In recent press releases, the Department of Justice has been using the phrase “illegal alien” to define illegal immigrants.
“So-called ‘sanctuary’ policies make all of us less safe because they intentionally undermined our laws and protect illegal aliens who have committed crimes,” the DOJ announced last week.
As expected, the critics are out in full force.
Some are calling it “legally inaccurate.”
“They’re using a legally inaccurate term that’s deployed to unfairly label and scapegoat people who are out of status due to a variety of systemic circumstances,” Xakota Espinoza from the Center for Racial Justice Innovation, told LawNewz.com.
Others, like Chicago Tribune contributor Ted Slowik, dedicated an entire op-ed explaining why the phrase is too “loaded.”
Why does this matter? The phrase “illegal alien” plays into assumptions that immigrants living in this country without proper documentation are criminals. In fact, immigration status is often a civil matter, not a criminal one.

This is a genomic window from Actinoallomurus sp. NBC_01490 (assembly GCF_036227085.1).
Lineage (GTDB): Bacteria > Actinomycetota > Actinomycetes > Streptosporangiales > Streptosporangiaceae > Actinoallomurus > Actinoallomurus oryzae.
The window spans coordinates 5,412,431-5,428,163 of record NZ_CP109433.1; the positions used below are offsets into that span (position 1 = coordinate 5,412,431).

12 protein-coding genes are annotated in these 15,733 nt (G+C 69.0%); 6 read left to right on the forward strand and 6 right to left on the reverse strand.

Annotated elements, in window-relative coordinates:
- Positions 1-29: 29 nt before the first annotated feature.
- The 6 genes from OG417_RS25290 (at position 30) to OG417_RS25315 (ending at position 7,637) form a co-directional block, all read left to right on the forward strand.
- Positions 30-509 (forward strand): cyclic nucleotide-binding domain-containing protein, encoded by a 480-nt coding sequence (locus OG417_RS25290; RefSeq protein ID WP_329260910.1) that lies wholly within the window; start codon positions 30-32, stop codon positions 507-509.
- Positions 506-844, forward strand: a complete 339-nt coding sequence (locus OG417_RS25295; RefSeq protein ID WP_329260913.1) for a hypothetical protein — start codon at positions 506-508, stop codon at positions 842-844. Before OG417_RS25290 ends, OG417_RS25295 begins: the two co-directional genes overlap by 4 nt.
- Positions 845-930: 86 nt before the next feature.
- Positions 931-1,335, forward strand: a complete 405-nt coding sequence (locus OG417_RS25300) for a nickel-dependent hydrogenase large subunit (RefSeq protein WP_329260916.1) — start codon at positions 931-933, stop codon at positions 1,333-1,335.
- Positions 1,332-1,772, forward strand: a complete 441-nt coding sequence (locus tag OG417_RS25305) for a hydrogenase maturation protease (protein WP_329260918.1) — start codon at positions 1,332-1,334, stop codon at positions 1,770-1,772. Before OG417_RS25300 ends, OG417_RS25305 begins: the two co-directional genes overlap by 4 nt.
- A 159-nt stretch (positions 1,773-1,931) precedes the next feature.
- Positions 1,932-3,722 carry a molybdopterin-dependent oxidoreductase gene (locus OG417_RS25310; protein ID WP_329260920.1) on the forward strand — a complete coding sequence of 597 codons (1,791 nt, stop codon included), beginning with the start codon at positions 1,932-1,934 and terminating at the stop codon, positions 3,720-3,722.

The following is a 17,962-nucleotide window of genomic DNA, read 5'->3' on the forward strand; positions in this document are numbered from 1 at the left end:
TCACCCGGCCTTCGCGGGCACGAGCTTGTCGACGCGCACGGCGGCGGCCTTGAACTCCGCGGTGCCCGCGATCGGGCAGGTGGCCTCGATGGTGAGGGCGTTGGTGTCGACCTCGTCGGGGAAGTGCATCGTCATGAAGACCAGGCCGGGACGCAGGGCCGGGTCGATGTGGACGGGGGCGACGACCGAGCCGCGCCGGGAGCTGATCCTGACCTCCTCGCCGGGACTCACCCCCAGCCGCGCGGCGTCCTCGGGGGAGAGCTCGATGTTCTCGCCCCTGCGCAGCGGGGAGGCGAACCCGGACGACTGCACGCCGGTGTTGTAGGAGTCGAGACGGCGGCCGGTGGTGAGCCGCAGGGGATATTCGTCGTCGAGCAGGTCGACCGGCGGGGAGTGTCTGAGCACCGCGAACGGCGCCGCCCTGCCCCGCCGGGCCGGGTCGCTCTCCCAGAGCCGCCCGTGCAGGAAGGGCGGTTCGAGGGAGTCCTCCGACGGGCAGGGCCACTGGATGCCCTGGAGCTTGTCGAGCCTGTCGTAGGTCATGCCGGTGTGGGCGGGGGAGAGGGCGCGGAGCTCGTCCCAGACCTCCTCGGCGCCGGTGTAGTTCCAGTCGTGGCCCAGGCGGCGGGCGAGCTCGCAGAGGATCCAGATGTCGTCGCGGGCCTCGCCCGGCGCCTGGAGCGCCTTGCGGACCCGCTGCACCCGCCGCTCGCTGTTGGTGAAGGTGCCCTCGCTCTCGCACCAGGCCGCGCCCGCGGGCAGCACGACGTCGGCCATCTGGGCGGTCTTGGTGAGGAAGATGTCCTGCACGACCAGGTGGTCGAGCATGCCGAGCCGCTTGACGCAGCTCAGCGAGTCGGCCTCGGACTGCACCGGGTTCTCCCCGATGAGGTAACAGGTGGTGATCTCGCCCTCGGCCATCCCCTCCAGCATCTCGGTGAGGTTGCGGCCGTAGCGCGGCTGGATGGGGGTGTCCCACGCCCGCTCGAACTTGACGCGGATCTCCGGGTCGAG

I think this cuts to the heart of the debate over sanctuary cities and to what extent local law enforcement should cooperate with immigration authorities. Important legal nuances are reflected in words we use. A “detainee” is not a “prisoner,” for instance.
In summary, illegal immigrants committed a crime entering this country by circumventing the proper channels – but they’re not criminals.
For a different perspective, read Heritage’s take on why the term “illegal alien” is wholly appropriate. As they note, even the Supreme Court has employed the phrase.
Attorney General Jeff Sessions probably could care less what the most “politically correct” term is for illegal immigration. He is just doing his job and cracking down on it. He has given sanctuary cities an ultimatum: Stop harboring those who are here illegally, or lose federal funding.